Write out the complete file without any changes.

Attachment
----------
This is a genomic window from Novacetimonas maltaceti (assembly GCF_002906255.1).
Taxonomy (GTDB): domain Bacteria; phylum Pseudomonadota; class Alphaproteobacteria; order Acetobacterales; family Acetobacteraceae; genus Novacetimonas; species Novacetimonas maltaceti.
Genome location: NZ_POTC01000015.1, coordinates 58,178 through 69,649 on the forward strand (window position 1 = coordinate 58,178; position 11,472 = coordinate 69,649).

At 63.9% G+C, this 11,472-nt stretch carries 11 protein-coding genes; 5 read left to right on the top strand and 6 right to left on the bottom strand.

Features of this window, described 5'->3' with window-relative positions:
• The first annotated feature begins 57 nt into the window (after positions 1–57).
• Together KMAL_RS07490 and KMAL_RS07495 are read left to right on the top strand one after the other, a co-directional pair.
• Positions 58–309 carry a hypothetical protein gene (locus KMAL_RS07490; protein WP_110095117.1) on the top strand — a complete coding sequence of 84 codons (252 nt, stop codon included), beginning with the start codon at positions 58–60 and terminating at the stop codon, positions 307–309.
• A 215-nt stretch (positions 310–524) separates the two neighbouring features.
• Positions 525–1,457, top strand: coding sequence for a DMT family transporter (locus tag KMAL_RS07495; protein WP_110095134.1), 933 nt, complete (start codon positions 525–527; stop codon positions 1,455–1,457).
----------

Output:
This is a genomic window from Novacetimonas maltaceti (assembly GCF_002906255.1).
Taxonomy (GTDB): domain Bacteria; phylum Pseudomonadota; class Alphaproteobacteria; order Acetobacterales; family Acetobacteraceae; genus Novacetimonas; species Novacetimonas maltaceti.
Genome location: NZ_POTC01000015.1, coordinates 58,178 through 69,649 on the forward strand (window position 1 = coordinate 58,178; position 11,472 = coordinate 69,649).

At 63.9% G+C, this 11,472-nt stretch carries 11 protein-coding genes; 5 read left to right on the top strand and 6 right to left on the bottom strand.

Features of this window, described 5'->3' with window-relative positions:
• The first annotated feature begins 57 nt into the window (after positions 1–57).
• Together KMAL_RS07490 and KMAL_RS07495 are read left to right on the top strand one after the other, a co-directional pair.
• Positions 58–309 carry a hypothetical protein gene (locus KMAL_RS07490; protein WP_110095117.1) on the top strand — a complete coding sequence of 84 codons (252 nt, stop codon included), beginning with the start codon at positions 58–60 and terminating at the stop codon, positions 307–309.
• A 215-nt stretch (positions 310–524) separates the two neighbouring features.
• Positions 525–1,457, top strand: coding sequence for a DMT family transporter (locus tag KMAL_RS07495; protein WP_110095134.1), 933 nt, complete (start codon positions 525–527; stop codon positions 1,455–1,457).